There is a simple Level system at work, and Let It Die makes it very easy to level your character. However, at first, your character caps off at around Level 25, and it is not until later that you unlock a next level fighter you can play as. This character can level up to around Level 50, and then, it carries on like that. The characters are all kept in this freezer and you can swap between them at your leisure. This is certainly a unique approach, making it so the player should really not get attached to their character whatsoever. It is an intriguing idea, but it is one I feel really adds an unnecessary grind.
The characters you have in your Freezer don’t go to waste, however. Rather, you can send them on Expeditions, where they “invade” other people’s worlds and attack them. Once they return, whatever items or coin they’ve attained will be added into your inventory. There is a Tower Defense system as well. Basically, you can decorate your main hub or Waiting Room or empower it with defenses, and, in turn, try to raid other people’s Waiting Rooms. You can also “kidnap” other people’s players and imprison them, draining them for experience or holding them ransom. It is all a neat little system that is complimentary to the base game, offering you more things to do and work on while you advance up the Tower.
Levels can feel a little repetitive. The visuals are bleak and dilapidated, with beat-up roads and debris scattered around. Meanwhile, the game-play itself also feels a little dated. The comparison I heard others make, the one that brought my eyes over to Let It Die in the first place, is that is plays like Dark Souls, but the similarities are very slight. The control layout is a little similar, but it doesn’t flow as well, and there is enough changes that I would not make that comparison the same way I might for Code Vein, or a million others that took clear, direct influence from From Software. In-fact, I think I would call the controls a little clunky, so much so that I feel like my game-play style was broken and subsequently built around accommodating them.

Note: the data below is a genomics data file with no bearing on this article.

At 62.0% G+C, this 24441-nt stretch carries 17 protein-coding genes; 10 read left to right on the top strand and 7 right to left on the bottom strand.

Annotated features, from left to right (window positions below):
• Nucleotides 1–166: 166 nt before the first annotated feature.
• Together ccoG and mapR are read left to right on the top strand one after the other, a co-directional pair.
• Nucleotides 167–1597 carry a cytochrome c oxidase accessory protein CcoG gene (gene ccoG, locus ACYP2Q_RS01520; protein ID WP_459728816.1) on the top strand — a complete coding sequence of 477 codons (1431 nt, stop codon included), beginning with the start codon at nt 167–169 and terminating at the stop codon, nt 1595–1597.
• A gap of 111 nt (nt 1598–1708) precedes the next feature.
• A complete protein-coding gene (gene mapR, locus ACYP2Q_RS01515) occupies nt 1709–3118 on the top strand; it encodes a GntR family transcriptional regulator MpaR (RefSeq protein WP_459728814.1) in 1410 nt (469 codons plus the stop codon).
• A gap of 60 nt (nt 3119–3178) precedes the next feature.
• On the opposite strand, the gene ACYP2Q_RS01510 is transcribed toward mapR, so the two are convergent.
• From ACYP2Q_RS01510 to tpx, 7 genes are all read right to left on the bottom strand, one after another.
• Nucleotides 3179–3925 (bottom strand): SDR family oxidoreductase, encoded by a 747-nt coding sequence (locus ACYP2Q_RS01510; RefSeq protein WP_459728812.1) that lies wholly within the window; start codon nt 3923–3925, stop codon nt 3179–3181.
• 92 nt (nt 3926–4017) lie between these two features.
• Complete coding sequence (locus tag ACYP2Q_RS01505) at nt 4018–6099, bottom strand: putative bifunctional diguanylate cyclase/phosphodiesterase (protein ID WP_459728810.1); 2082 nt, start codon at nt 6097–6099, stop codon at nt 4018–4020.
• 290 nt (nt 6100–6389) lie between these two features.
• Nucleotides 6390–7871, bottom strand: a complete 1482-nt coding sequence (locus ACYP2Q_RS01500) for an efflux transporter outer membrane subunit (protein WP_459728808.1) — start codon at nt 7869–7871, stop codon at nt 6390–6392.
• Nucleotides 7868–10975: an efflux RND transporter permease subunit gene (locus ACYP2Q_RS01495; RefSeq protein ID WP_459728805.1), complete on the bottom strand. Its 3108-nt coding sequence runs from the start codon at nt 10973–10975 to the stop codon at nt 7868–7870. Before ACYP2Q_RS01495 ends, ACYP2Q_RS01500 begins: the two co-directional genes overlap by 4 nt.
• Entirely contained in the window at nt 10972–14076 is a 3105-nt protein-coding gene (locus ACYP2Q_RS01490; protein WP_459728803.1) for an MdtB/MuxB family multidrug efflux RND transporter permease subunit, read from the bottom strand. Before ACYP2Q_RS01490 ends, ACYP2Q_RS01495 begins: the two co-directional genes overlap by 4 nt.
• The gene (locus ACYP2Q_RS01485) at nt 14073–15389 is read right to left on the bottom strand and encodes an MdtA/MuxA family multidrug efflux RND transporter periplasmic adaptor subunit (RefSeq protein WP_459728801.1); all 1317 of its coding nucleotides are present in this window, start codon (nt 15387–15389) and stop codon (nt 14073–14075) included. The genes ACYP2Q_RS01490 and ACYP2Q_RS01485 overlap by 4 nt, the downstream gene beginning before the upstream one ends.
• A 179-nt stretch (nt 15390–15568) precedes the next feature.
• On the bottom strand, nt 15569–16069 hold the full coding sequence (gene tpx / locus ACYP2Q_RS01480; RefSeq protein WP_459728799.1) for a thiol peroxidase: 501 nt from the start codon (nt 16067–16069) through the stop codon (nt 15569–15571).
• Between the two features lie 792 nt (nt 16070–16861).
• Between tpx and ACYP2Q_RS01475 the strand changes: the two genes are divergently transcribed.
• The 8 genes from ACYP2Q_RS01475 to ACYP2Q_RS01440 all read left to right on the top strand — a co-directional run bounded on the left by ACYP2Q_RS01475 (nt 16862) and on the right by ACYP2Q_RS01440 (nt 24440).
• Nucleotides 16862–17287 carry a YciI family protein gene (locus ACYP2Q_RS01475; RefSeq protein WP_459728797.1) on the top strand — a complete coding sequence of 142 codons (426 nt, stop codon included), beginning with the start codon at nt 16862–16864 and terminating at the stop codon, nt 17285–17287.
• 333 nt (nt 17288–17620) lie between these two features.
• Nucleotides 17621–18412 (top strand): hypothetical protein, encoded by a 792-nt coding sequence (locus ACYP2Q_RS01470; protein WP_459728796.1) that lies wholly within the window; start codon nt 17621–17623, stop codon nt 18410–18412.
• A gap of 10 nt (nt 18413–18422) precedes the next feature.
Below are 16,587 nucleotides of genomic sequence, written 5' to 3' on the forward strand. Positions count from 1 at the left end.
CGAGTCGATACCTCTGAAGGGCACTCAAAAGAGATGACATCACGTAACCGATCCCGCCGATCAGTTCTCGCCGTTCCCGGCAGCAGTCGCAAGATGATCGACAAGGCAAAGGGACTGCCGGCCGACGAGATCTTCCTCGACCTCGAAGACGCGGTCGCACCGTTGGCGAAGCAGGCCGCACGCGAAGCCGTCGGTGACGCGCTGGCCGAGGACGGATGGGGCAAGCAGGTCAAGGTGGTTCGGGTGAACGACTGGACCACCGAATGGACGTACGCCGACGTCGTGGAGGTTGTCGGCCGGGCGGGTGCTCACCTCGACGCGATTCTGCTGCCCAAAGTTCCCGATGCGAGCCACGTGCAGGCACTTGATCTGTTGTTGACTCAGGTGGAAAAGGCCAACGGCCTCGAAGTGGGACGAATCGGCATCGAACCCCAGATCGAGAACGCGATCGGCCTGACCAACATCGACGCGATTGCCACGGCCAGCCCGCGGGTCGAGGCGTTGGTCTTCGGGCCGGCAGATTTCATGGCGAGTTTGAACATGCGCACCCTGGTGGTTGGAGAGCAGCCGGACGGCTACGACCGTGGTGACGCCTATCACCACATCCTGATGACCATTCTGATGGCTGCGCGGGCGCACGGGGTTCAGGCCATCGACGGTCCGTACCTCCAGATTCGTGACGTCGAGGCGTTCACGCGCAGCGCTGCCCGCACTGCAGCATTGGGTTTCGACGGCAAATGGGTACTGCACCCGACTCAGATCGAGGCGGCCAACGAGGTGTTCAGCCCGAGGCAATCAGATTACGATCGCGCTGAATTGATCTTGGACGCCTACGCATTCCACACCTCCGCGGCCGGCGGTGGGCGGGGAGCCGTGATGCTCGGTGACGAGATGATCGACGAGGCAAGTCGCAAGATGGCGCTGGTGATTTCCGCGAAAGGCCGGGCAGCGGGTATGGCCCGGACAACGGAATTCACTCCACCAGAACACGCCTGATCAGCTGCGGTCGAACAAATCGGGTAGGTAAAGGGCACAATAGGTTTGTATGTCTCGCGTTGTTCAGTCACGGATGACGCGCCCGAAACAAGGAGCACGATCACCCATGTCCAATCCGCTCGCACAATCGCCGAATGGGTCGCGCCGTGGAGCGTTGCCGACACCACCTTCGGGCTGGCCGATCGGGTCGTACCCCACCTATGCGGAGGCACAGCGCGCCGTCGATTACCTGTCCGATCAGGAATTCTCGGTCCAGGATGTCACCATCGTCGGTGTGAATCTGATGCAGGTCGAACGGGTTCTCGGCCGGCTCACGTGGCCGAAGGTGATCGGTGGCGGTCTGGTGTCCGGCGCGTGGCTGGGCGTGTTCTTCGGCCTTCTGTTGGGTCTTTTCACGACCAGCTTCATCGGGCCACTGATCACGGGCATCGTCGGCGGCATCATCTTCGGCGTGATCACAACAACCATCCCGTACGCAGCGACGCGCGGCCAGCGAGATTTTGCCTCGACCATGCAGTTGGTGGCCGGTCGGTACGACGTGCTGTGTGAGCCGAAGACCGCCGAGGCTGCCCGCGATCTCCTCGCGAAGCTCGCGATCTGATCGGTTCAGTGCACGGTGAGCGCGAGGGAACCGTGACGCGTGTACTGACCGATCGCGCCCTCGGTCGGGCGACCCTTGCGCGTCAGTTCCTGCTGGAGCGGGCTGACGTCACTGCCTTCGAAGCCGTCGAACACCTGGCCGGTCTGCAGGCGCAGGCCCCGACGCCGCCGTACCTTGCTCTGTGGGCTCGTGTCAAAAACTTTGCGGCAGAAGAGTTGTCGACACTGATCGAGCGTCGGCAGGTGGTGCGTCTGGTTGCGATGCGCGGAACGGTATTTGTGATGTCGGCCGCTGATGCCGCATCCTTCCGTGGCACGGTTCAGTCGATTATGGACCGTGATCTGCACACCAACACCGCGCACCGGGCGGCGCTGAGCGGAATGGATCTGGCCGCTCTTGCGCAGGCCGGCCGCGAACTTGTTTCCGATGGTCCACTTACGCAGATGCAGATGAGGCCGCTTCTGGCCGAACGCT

Weapons break fast in Let It Die, as does armor. This will happen less often the further you ascend, but, for the most part, you’ll have a new weapon each level you partake in. Thankfully, they are easy to come by.
Early on, I began my traversal through Let It Die’s terrain and found myself without pants, sporting a butcher’s apron, and wielding an iron. However, as you become more acquainted with how everything works, you will eventually have clothes and weaponry usually available as your disposal.
Generally, I think Let It Die is a lot of fun. It is something I could watch myself pour hundreds of hours into and a maddening bliss, and, in-fact, it is something I did spend around twenty hours with before I decided to move on. The game-play can be rough at times, but it can also be immersive and be very entertaining, and I enjoyed it all without spending any money on it! What more can you ask for? Ripping people in half while your buddy Uncle Death spouts one-liners from inside your controller? So cool! Forgot the PS4 controller could even do that!